Suggested use for occasional use only: 1 to 3 capsules twice daily with 8 ounces of water or as directed by a healthcare professional.


References:

Anderson, J. W.; Zettwoch, N; Feldman, T; Tietyen-Clark, J; Oeltgen, P; Bishop, C. W. (1988). "Cholesterol-lowering effects of psyllium hydrophilic mucilloid for hypercholesterolemic men". Archives of Internal Medicine. 148 (2): 292 6. doi:10.1001/archinte.1988.00380020036007. PMID 3277558.

Anderson, J. W.; Allgood, L. D.; Turner, J; Oeltgen, P. R.; Daggy, B. P. (1999). "Effects of psyllium on glucose and serum lipid responses in men with type 2 diabetes and hypercholesterolemia". The American Journal of Clinical Nutrition. 70 (4): 466–73. PMID 10500014.

Nutrients. 2013 Apr; 5(4): 1417–1435. Published online 2013 Apr 22. Fiber and Prebiotics: Mechanisms and Health Benefits doi: 10.3390/nu5041417 PMCID: PMC3705355

British Journal of Nutrition, Volume 105, Issue 1. January 2011, pp. 90-100
The effect of a fibre supplement compared to a healthy diet on body composition, lipids, glucose, insulin and other metabolic syndrome risk factors in overweight and obese individuals. DOI: http://dx.doi.org/10.1017/S0007114510003132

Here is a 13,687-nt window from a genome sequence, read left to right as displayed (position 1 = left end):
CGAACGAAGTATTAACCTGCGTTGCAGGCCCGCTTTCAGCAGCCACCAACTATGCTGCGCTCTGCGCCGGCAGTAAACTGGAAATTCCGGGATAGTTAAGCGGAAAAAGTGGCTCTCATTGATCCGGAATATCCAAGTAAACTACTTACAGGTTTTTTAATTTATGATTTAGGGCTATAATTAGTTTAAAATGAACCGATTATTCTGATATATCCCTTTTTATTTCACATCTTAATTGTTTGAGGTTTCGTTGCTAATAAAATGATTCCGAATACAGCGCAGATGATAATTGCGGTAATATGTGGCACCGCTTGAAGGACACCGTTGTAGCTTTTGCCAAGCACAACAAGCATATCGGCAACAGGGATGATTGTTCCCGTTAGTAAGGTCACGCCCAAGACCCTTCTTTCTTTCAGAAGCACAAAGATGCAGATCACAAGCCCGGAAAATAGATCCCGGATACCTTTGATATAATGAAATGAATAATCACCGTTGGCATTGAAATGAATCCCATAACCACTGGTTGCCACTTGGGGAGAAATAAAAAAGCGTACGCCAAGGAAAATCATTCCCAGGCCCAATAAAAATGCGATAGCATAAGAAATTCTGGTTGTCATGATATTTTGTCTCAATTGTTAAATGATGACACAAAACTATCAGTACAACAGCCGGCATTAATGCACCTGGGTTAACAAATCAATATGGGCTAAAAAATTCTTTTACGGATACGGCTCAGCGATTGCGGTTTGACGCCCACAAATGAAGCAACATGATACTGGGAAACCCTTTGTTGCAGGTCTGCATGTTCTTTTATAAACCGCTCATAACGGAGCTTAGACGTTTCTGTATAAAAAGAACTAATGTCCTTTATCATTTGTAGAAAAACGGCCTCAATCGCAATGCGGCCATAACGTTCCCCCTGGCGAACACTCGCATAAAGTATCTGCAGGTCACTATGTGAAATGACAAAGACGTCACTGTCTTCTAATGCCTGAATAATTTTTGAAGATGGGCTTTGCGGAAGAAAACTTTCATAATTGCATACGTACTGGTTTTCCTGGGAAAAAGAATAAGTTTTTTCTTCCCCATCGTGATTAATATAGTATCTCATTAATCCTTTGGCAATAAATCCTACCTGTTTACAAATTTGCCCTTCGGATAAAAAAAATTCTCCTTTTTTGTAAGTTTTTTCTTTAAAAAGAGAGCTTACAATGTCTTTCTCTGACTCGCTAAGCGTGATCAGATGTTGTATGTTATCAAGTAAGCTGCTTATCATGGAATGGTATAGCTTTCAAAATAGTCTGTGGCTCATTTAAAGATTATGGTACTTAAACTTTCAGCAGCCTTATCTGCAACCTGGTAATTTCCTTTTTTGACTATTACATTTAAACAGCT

Pereira, M. A., O’Reilly, E., Augustsson, K., Fraser, G. E., Goldbourt, U., Heitmann, B. L. … Ascherlo, A. (2004, February 23). Dietary fiber and risk of coronary heart disease. (n.d.). JAMA Internal Medicine, 164(4), 370-376. Retrieved from http://archinte.jamanetwork.com/article.aspx?articleid=216689

Rodríguez-Morán, M., Guerrero-Romero, F., & Lazcano-Burciaga, G. (1998, September-October). Lipid- and glucose-lowering efficacy of Plantago psyllium in type II diabetes. Journal of Diabetes and its Complications, 12(5), 273-278. Retrieved from http://www.sciencedirect.com/science/article/pii/S1056872798000038

Sebely, P., Alireza, K., Colin, B., Satvinder, D., Ellis, V. (2010, August 23). The effect of a fibre supplement compared to a healthy diet on body composition, lipids, glucose, insulin and other metabolic syndrome risk factors in overweight and obese individuals. British Journal of Nutrition, 105(1), 90-100. Retrieved from http://journals.cambridge.org/action/displayAbstract?fromPage=online&aid=7948457&fileId=S0007114510003132

Sierra, M., García, J. J., Fernández, N., Diez, M. J., & Calle, A. P. (2002). Therapeutic effects of psyllium in type 2 diabetic patients. European Journal of Clinical Nutrition, 56(9), 830-842. Retrieved from http://europepmc.org/abstract/MED/12209371

Singh, B. (2007, April 4). Psyllium as therapeutic and drug delivery agent. International Journal of Pharmaceutics, 334(1-2), 1-14. Retrieved from http://www.sciencedirect.com/science/article/pii/S0378517307000610

Ziai, S. A., Larijani, B., Akhoondzadeh, S., Fakhrzadeh, H., Dastpak, A., Bandarian, F. … Emami, T. (2005, November 14). Psyllium decreased serum glucose and glycosylated hemoglobin significantly in diabetic outpatients. Journal of Ethnopharmacology, 102(2), 202-207. Retrieved from http://www.sciencedirect.com/science/article/pii/S0378874105003983